George Washington Papers

To George Washington from Richard Dobbs Spaight, 10 May 1794

From Richard Dobbs Spaight

New Bern [N.C.] 10th May 1794


On the 5th inst: I received by the hands of Mr Martinon the engineer appointed to erect the forts in this State the Sec: of Wars letter of the 14 Apl.1 I have advised Mr Martinon to proceed immediately to Occacock and make the necessary surveys to enable him to form a judgement of the proper place on which to erect the fort. that by the time he had done that drawn his plans and made his estimates I would endeavour to employ a proper person to superintend the actual execution of the works under his directions & agreably to the plans he shall draw. He can then proceed to Wilmington fix on the proper place there compleat his drawing and make out his estimates and as there will be a superintendant at each place he need not stay soley at one but occasionally attend to both.2

As the Secretary of war has not mentioned the compensation that will be given to the person whom I am authorized to appoint to superintend the actual execution of the works at Occacock & at Cape Fear River it will in a great measure prevent the appointment from taking place, as no person who is qualified for that business will accept it upon an uncertainty of what they are to receive for their services. It is to be observed that the situation of Occacock is so far from Where such persons can be had and separated by a broad sound, that no person who will undertake it, can for the time he is employed attend to any other business therefore it will in a considerable degree depend upon the compensation given by the United States—Whether a proper person can be obtained or not.3

The Secretary of war in his letter of the 14 April requests that I will appoint some suitable persons to mount the cannon belonging to the State at the expence of the United States. I suppose the manner in which the cannon will be mounted depends upon the plan which Mr Martinon will adopt for the forts that is to say whether they are to have embrasures or to fire in barbette, In all events I expect they must be mounted under his directions and agreably to such plan as he will think the best adapted to the fortifications they are to be placed in.

I shall be glad to be informed with whom the persons that I may appoint to mount the cannon are to make their contract & by whom they are to be paid agreably to the contract when it shall be executed by them.4

On the 8th inst: I received the secretary of wars letter of the 24 April enclosing a copy of an Invoice of Ordnance and Stores forwarded to Wilmington.5 I am &c.

R. D. Spaight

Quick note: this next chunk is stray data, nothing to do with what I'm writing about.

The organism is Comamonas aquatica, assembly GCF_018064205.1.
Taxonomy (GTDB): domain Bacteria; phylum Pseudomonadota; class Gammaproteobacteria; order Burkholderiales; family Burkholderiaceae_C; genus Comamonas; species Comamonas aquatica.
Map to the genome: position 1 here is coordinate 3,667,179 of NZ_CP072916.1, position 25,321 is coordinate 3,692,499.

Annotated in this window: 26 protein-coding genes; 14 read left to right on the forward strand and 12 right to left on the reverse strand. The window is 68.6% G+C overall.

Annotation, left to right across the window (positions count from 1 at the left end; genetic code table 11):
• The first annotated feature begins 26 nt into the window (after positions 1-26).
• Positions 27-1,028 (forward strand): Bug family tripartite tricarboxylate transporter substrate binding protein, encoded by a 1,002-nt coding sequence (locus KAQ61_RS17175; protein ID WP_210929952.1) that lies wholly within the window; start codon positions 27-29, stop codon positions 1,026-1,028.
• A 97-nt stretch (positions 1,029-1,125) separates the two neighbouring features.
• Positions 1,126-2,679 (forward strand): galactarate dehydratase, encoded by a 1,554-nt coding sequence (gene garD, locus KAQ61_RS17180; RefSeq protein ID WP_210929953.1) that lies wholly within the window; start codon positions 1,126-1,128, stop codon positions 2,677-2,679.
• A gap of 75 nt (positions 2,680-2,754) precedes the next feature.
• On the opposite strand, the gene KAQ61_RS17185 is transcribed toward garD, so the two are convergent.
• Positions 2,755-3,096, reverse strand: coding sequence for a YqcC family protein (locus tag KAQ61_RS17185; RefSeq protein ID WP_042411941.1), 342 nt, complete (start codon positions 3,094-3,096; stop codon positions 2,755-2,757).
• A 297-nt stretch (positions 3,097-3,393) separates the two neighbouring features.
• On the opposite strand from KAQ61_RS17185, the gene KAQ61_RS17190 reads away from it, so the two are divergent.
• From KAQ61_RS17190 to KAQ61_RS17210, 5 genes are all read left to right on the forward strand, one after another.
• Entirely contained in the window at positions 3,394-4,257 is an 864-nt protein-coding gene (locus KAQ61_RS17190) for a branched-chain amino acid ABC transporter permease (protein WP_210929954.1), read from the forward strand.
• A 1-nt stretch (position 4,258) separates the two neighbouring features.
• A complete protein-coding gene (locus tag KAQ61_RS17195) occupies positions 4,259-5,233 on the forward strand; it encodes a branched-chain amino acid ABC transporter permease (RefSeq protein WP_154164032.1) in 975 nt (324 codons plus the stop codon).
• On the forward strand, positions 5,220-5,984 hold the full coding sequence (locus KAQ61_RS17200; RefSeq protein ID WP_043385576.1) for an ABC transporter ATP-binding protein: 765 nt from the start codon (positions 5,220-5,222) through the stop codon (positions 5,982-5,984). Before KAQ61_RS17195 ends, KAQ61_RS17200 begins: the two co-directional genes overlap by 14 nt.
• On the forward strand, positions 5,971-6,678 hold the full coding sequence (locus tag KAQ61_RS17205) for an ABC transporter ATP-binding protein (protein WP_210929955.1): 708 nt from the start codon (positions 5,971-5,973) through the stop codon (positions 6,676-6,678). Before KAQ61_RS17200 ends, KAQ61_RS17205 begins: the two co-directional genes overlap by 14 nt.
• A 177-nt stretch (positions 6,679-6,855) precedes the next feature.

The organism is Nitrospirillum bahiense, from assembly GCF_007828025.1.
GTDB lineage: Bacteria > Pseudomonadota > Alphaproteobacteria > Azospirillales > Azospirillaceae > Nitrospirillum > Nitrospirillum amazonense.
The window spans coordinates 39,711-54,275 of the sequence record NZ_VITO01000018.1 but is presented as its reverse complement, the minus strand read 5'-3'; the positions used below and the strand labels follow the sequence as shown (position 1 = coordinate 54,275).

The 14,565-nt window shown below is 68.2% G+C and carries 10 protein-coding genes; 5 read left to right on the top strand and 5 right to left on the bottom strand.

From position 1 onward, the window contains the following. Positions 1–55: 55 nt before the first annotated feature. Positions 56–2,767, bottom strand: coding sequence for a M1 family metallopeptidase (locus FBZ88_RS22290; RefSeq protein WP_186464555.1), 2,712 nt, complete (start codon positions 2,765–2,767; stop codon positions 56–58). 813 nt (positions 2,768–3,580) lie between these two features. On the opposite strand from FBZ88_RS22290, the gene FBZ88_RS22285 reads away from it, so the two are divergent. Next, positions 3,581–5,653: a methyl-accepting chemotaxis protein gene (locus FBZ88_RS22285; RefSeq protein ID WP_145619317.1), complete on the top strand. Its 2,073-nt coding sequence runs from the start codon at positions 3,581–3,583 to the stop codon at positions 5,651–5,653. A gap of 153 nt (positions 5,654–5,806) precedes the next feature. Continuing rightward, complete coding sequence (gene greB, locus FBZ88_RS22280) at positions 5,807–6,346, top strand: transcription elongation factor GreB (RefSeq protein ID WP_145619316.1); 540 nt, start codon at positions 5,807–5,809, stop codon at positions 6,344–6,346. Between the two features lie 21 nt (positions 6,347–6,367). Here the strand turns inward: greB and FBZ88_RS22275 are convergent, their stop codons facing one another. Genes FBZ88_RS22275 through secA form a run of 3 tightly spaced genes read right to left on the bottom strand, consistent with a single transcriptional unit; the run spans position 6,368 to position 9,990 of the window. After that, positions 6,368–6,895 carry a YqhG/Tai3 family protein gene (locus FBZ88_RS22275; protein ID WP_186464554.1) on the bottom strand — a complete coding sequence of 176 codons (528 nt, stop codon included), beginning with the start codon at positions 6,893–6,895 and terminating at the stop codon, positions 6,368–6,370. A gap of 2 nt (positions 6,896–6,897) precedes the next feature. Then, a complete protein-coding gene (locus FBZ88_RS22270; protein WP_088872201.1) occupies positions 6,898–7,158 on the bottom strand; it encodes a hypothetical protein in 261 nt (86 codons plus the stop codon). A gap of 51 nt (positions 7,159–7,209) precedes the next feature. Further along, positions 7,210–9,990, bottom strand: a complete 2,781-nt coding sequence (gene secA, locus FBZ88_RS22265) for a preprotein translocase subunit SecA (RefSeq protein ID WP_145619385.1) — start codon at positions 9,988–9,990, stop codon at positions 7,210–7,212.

LB, Nc-Ar: Governors’ Letterbooks.

1For the appointment of Nicholas Francis Martinon as engineer for fortifying Wilmington and the Ocracoke Inlet, see Knox to Martinon, 11 April (ASP, Military Affairs description begins Walter Lowrie et al., eds. American State Papers. Documents, Legislative and Executive, of the Congress of the United States. 38 vols. Washington, D.C., Gales and Seaton, 1832–61. description ends , 1:95-96). Martinon was discharged in April 1796. Secretary of War Henry Knox’s letter to Spaight of 14 April notified the governor of Martinon’s appointment to direct the fortifications and asked that Spaight appoint "suitable" persons to mount cannon and, if requested by Martinon, to "superintend the actual execution of the works," adding that Joshua Potts had been mentioned for the latter post. The collector at Wilmington was to appoint a person to obtain labor and materials (Nc-Ar: Governors’ Letterbooks).

2See Spaight to Martinon, 6 May (Nc-Ar: Governors’ Letterbooks).

3Knox replied for GW in a letter to Spaight of 30 May, informing him that "the compensation which is allowed to persons appointed to superintend the execution of the fortifications to be erected in the respective seaports of the United States has been fixed at the rate of two dollars per day. however if this should be an insuperable objection with the superintendant, you may think proper to appoint, it may be augmented to a sum not exceeding three dollars per day" (Nc-Ar: Governors’ Letterbooks).

4In his letter to Spaight of 30 May, Knox replied, "The Engineer under your general direction will determine how the cannon are to be mounted the agents appointed by the collectors of Wilmington and Edenton will make the contracts for the carriages & pay the expence."

5In addition to enclosing the invoice of ordnance, Knox’s letter to Spaight of 24 April requested that he have some "excellent cannon belonging to the State," located at Edenton, "mounted at the expence of the united States" (Nc-Ar: Governors’ Letterbooks).

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